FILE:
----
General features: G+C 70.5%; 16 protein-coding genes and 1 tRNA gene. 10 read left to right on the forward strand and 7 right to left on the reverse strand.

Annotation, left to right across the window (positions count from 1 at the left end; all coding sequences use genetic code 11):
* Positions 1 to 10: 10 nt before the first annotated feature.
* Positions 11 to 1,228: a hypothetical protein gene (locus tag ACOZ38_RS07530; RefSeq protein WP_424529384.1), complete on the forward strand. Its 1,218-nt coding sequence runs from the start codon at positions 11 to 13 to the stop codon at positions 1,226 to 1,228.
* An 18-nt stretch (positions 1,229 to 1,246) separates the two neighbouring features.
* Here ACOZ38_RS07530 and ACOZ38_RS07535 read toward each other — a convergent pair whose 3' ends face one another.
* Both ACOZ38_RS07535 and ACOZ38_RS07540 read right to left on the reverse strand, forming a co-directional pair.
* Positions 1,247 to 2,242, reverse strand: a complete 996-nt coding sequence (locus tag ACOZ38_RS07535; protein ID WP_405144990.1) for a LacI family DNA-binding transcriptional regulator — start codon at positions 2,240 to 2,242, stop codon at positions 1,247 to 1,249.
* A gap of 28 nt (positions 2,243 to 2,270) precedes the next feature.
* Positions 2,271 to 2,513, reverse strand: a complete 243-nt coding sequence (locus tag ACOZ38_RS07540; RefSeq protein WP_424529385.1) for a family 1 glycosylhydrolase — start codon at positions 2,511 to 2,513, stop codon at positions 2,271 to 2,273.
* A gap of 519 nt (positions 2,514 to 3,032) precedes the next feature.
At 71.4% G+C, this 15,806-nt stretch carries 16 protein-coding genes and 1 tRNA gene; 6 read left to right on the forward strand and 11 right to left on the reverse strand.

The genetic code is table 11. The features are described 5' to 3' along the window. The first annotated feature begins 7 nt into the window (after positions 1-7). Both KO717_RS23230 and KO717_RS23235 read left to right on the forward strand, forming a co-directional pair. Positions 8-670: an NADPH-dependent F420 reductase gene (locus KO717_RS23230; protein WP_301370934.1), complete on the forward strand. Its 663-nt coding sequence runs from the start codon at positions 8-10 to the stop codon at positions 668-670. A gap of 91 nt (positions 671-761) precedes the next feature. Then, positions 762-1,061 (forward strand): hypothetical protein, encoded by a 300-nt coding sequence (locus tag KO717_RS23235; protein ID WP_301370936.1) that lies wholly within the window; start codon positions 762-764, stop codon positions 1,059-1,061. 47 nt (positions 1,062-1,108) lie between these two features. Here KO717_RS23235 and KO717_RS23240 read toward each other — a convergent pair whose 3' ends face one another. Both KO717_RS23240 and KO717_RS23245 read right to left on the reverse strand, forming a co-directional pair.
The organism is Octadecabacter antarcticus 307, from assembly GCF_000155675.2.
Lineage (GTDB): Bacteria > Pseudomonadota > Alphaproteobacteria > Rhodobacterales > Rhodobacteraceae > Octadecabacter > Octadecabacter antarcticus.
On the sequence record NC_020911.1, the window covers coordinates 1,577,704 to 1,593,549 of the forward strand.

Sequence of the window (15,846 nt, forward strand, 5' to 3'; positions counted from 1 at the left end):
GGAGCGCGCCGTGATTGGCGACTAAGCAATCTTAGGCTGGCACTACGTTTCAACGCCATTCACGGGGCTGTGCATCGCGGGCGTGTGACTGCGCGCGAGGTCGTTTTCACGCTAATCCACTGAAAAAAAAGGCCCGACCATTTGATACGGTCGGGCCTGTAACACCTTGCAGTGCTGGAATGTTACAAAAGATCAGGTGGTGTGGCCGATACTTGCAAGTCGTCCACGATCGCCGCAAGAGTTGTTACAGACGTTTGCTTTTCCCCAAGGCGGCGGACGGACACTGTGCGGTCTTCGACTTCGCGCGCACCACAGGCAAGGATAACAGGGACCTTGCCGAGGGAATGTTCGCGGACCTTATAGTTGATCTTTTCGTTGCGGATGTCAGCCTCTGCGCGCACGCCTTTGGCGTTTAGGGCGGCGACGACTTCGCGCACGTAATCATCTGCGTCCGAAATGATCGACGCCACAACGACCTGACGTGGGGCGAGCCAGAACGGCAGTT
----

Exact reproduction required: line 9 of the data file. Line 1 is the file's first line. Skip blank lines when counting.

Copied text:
* A gap of 28 nt (positions 2,243 to 2,270) precedes the next feature.